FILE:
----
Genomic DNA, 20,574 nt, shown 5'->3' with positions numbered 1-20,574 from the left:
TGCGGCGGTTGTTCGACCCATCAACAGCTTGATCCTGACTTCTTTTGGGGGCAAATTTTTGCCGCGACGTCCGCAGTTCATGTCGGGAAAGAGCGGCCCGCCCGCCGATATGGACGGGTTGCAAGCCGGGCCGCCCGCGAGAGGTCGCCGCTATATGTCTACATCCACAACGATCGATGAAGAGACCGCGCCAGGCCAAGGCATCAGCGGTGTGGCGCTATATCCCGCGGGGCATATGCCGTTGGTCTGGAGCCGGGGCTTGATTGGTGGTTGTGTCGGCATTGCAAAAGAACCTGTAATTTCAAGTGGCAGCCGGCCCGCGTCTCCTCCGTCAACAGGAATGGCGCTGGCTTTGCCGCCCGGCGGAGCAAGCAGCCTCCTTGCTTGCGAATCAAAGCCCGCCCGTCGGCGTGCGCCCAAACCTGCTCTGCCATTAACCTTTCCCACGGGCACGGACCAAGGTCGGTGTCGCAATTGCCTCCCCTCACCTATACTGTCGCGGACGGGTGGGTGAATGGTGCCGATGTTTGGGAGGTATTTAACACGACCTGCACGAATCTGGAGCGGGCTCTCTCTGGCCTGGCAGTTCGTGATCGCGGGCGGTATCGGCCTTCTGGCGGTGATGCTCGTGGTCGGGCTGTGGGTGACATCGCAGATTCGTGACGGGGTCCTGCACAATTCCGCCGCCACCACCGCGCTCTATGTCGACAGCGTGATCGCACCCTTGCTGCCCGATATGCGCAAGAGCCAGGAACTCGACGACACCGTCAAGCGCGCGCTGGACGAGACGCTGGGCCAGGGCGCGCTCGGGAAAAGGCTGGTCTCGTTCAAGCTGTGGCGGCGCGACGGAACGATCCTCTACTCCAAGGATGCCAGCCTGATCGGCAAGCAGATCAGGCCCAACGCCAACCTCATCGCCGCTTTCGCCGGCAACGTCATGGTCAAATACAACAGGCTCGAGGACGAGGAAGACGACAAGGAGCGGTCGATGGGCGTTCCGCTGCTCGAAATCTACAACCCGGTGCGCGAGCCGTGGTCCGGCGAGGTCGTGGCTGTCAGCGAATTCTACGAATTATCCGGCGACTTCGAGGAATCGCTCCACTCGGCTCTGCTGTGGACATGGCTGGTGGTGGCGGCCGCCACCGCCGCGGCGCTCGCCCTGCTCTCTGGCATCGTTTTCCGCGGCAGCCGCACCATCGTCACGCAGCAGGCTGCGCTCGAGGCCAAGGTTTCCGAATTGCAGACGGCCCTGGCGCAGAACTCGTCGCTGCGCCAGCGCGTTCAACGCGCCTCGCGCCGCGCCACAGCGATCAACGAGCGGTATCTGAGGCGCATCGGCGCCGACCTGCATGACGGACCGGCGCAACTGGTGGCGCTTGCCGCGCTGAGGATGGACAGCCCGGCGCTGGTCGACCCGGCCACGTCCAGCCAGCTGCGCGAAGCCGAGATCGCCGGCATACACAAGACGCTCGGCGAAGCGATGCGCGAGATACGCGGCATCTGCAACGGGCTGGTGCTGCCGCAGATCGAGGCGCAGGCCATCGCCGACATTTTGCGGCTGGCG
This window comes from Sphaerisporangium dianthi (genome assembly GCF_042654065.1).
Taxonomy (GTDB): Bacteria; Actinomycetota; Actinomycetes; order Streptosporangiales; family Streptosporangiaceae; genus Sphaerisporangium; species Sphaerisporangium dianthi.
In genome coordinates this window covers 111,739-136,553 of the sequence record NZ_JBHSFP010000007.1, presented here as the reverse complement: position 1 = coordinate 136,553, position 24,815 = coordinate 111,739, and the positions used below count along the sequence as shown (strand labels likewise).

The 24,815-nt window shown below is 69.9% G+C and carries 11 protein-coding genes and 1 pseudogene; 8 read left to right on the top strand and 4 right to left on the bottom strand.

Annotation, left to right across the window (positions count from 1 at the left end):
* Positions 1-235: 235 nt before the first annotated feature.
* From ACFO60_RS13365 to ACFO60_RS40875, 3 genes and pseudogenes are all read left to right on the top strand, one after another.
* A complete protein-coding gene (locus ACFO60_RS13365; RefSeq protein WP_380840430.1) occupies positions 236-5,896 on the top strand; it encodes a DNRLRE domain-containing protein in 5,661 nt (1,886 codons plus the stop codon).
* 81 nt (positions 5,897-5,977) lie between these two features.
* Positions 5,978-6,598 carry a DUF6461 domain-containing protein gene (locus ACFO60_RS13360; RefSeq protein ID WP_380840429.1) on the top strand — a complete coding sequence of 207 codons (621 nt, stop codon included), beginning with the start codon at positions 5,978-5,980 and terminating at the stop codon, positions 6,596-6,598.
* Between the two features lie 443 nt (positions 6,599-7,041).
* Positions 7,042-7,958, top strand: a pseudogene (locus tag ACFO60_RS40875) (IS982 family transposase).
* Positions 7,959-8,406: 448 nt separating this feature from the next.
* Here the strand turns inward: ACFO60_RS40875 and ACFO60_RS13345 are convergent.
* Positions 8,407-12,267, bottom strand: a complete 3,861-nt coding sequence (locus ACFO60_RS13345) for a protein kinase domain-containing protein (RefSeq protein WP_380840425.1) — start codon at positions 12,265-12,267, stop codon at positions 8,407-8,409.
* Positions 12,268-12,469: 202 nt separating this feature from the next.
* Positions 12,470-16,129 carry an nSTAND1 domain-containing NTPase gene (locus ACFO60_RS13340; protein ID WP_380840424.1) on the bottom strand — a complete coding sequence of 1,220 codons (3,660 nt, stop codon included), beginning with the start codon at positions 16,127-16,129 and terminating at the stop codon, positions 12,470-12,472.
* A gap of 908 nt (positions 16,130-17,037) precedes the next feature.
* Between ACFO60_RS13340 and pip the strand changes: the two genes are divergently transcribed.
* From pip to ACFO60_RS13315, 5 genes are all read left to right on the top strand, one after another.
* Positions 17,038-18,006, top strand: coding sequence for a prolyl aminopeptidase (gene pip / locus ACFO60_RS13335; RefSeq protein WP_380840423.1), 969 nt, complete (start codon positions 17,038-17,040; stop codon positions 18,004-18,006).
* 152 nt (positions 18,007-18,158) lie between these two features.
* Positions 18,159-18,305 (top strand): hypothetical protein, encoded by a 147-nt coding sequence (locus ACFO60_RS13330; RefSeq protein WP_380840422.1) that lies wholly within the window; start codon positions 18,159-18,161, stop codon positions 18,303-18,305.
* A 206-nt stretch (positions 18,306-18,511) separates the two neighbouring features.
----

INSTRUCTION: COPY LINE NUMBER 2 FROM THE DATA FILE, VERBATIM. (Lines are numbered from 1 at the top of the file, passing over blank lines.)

TGCGGCGGTTGTTCGACCCATCAACAGCTTGATCCTGACTTCTTTTGGGGGCAAATTTTTGCCGCGACGTCCGCAGTTCATGTCGGGAAAGAGCGGCCCGCCCGCCGATATGGACGGGTTGCAAGCCGGGCCGCCCGCGAGAGGTCGCCGCTATATGTCTACATCCACAACGATCGATGAAGAGACCGCGCCAGGCCAAGGCATCAGCGGTGTGGCGCTATATCCCGCGGGGCATATGCCGTTGGTCTGGAGCCGGGGCTTGATTGGTGGTTGTGTCGGCATTGCAAAAGAACCTGTAATTTCAAGTGGCAGCCGGCCCGCGTCTCCTCCGTCAACAGGAATGGCGCTGGCTTTGCCGCCCGGCGGAGCAAGCAGCCTCCTTGCTTGCGAATCAAAGCCCGCCCGTCGGCGTGCGCCCAAACCTGCTCTGCCATTAACCTTTCCCACGGGCACGGACCAAGGTCGGTGTCGCAATTGCCTCCCCTCACCTATACTGTCGCGGACGGGTGGGTGAATGGTGCCGATGTTTGGGAGGTATTTAACACGACCTGCACGAATCTGGAGCGGGCTCTCTCTGGCCTGGCAGTTCGTGATCGCGGGCGGTATCGGCCTTCTGGCGGTGATGCTCGTGGTCGGGCTGTGGGTGACATCGCAGATTCGTGACGGGGTCCTGCACAATTCCGCCGCCACCACCGCGCTCTATGTCGACAGCGTGATCGCACCCTTGCTGCCCGATATGCGCAAGAGCCAGGAACTCGACGACACCGTCAAGCGCGCGCTGGACGAGACGCTGGGCCAGGGCGCGCTCGGGAAAAGGCTGGTCTCGTTCAAGCTGTGGCGGCGCGACGGAACGATCCTCTACTCCAAGGATGCCAGCCTGATCGGCAAGCAGATCAGGCCCAACGCCAACCTCATCGCCGCTTTCGCCGGCAACGTCATGGTCAAATACAACAGGCTCGAGGACGAGGAAGACGACAAGGAGCGGTCGATGGGCGTTCCGCTGCTCGAAATCTACAACCCGGTGCGCGAGCCGTGGTCCGGCGAGGTCGTGGCTGTCAGCGAATTCTACGAATTATCCGGCGACTTCGAGGAATCGCTCCACTCGGCTCTGCTGTGGACATGGCTGGTGGTGGCGGCCGCCACCGCCGCGGCGCTCGCCCTGCTCTCTGGCATCGTTTTCCGCGGCAGCCGCACCATCGTCACGCAGCAGGCTGCGCTCGAGGCCAAGGTTTCCGAATTGCAGACGGCCCTGGCGCAGAACTCGTCGCTGCGCCAGCGCGTTCAACGCGCCTCGCGCCGCGCCACAGCGATCAACGAGCGGTATCTGAGGCGCATCGGCGCCGACCTGCATGACGGACCGGCGCAACTGGTGGCGCTTGCCGCGCTGAGGATGGACAGCCCGGCGCTGGTCGACCCGGCCACGTCCAGCCAGCTGCGCGAAGCCGAGATCGCCGGCATACACAAGACGCTCGGCGAAGCGATGCGCGAGATACGCGGCATCTGCAACGGGCTGGTGCTGCCGCAGATCGAGGCGCAGGCCATCGCCGACATTTTGCGGCTGGCG